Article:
The holiday season is in full swing, and with it comes family get-togethers, gift-giving, and celebrations. Holiday depression and anxiety, also known as the “holiday blues,” is natural for some of us, and the holidays can fill this time of year with anxiety, stress, and loneliness. It can be even more challenging for those who have a mental illness. Of people with mental illness, 64% report holidays make their symptoms worse. (National Alliance on Mental Illness, 2014 )
What causes holiday depression?
While depression, sadness, and anxiety are all very personal experiences, a few circumstances associated with the holiday season can contribute.
- Inability to be with family or friends
- Toxic family dynamics
All these factors, happening simultaneously, can be overwhelming even for those who aren’t suffering from a mental disorder. In addition, juggling added obligations during the holiday season can lead to stress responses such as headaches, excessive alcohol consumption, over-eating, and sleeplessness. These can lead to a dangerous cycle that is difficult to come out of once the holidays are over.
Coping with holiday depression and anxiety
It’s essential to have some tools at your disposal in the event depression or anxiety arrives. Set realistic expectations for the season, don’t take on more tasks and responsibilities than you can handle, try to prioritize by making lists, limit your drinking and try celebrating the holidays in a new, even unexpected way. By preparing for the season’s added stress, depression and anxiety can often be avoided or diminished.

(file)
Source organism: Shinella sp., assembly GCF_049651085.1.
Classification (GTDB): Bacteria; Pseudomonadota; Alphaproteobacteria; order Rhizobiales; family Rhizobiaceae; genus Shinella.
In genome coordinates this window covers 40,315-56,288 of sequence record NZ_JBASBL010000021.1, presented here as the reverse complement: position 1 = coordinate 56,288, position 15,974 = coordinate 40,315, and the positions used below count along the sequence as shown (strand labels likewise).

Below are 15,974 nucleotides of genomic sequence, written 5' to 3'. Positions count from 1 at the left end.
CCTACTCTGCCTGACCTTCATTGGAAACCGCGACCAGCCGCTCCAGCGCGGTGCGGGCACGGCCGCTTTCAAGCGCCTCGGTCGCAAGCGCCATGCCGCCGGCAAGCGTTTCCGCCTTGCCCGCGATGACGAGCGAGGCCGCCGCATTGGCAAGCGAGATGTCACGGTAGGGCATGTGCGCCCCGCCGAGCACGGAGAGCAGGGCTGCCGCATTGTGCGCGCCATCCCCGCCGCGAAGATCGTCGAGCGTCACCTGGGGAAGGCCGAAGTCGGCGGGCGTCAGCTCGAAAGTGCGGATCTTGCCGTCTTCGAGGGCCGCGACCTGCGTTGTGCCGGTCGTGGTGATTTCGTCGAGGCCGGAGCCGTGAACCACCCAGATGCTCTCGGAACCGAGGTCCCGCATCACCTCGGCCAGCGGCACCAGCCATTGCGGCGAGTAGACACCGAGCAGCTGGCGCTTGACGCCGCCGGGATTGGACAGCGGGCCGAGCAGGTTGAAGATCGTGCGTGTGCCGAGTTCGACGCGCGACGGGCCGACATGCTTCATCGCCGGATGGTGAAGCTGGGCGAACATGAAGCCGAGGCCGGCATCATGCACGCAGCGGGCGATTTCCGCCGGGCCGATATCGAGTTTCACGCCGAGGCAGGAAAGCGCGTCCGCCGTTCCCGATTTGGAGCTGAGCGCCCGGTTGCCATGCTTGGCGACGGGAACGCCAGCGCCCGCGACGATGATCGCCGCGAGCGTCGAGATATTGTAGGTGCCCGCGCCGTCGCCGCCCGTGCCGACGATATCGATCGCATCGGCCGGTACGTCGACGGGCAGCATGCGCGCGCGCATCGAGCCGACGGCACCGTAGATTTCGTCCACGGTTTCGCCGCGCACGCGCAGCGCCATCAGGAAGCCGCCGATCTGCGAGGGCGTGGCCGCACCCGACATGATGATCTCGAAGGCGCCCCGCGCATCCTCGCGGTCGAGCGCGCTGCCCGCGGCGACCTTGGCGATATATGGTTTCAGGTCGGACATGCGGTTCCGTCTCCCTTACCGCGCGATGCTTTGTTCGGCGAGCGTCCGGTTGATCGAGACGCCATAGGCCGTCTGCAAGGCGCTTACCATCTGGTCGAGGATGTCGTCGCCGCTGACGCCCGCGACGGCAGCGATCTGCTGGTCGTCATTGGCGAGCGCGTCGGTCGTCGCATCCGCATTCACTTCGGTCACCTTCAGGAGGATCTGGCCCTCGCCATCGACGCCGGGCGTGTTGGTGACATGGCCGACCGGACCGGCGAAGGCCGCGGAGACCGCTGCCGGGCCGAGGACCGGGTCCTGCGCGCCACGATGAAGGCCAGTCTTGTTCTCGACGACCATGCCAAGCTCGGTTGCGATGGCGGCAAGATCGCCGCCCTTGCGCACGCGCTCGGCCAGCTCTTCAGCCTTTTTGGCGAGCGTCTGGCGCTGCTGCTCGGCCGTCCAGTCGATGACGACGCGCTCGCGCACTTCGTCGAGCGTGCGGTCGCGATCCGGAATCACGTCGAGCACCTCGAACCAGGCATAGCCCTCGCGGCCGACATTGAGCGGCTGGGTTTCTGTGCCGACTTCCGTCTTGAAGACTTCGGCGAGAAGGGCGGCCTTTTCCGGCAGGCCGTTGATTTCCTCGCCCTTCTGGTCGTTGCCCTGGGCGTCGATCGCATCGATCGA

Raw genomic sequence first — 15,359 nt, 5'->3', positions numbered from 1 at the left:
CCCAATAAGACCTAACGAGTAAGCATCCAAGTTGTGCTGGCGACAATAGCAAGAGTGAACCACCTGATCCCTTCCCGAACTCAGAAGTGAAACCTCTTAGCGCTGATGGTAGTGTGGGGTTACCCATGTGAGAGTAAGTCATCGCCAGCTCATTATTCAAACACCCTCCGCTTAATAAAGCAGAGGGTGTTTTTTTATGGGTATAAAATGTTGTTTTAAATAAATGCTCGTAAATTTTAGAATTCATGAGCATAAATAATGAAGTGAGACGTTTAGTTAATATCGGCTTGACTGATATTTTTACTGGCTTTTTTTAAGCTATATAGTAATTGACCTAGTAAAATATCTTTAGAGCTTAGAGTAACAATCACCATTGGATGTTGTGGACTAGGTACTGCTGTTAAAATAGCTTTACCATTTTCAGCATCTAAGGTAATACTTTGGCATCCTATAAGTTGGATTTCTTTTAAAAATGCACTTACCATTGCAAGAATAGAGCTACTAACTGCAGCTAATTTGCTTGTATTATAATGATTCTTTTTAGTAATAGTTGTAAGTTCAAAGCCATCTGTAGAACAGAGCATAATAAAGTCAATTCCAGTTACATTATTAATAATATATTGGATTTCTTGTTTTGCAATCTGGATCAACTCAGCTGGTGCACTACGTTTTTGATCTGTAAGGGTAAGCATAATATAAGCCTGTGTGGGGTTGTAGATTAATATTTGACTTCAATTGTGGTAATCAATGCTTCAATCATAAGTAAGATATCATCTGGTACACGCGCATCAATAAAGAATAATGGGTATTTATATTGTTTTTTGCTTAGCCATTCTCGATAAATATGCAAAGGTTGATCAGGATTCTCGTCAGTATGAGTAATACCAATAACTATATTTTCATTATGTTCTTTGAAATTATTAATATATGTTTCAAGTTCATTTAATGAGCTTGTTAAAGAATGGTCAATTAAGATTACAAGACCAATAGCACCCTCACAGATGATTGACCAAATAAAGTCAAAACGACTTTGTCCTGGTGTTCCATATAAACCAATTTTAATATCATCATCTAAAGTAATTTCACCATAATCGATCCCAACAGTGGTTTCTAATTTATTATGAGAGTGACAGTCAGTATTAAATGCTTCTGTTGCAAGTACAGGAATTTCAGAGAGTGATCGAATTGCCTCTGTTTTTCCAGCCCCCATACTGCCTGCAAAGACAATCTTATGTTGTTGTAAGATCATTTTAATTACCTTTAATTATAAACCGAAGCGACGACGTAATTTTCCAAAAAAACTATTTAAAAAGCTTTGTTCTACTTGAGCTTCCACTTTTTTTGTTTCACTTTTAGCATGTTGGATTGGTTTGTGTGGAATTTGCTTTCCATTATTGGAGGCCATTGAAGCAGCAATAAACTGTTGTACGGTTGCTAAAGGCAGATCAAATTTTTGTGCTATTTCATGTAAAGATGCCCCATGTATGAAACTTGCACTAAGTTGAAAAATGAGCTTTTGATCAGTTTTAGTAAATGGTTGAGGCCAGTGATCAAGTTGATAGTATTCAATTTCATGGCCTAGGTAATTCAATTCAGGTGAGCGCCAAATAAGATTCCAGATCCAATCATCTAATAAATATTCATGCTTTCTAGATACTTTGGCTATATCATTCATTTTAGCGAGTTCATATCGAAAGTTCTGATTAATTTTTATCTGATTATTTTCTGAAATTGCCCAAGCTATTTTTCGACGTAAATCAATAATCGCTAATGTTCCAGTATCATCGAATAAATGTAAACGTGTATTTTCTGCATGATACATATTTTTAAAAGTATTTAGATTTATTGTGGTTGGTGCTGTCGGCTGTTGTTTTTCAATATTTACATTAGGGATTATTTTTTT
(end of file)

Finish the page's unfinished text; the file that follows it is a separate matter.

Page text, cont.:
When it’s more than a seasonal condition
For some, depression and anxiety don’t end after the holidays are over. In fact, for those with diagnosed depressive disorders, the stress of the holidays can trigger episodes of major depression that can last weeks, even months. In these cases, task lists and prioritizing will not be of any use. Instead, it is crucial to seek out treatment to avoid worsening symptoms. Traditionally, psychotherapy and psychotropic drugs are prescribed. But, unfortunately, relief with these treatments can take time and seldom provide immediate relief for patients.
Ketamine Infusion Therapy for Major Depressive Disorder
Ketamine infusion therapy has proven to be rapidly effective in providing remission of depressive symptoms of major depressive disorder, treatment-resistant depression, and bipolar disorder, in some cases providing temporary relief within hours of the first infusion. Repeat administration over a short period (typically two weeks) can extend the length of remission, with some patients enjoying improvement for as long as six months. Additional “booster” treatments can be given that continually extend the length of remission of symptoms. Ketamine infusions are safe, rapid, and effective. Consequently, ketamine infusion therapy is revolutionizing the treatment of depressive disorders.
To learn more about Ketamine Infusion Therapy, click here or call 505-639-4973 to schedule a private consultation.
Tranquility Ketamine Clinic is a leading provider of ketamine infusion therapy in Albuquerque, New Mexico. Founded by two experienced emergency room physicians with over 50 years combined practice administering ketamine in the emergency department, the clinic provides effective treatments for depression, PTSD (posttraumatic stress disorder), chronic pain, OCD (obsessive-compulsive disorder), anxiety, stress, and burnout in comfortable private rooms at its Northeast Albuquerque location.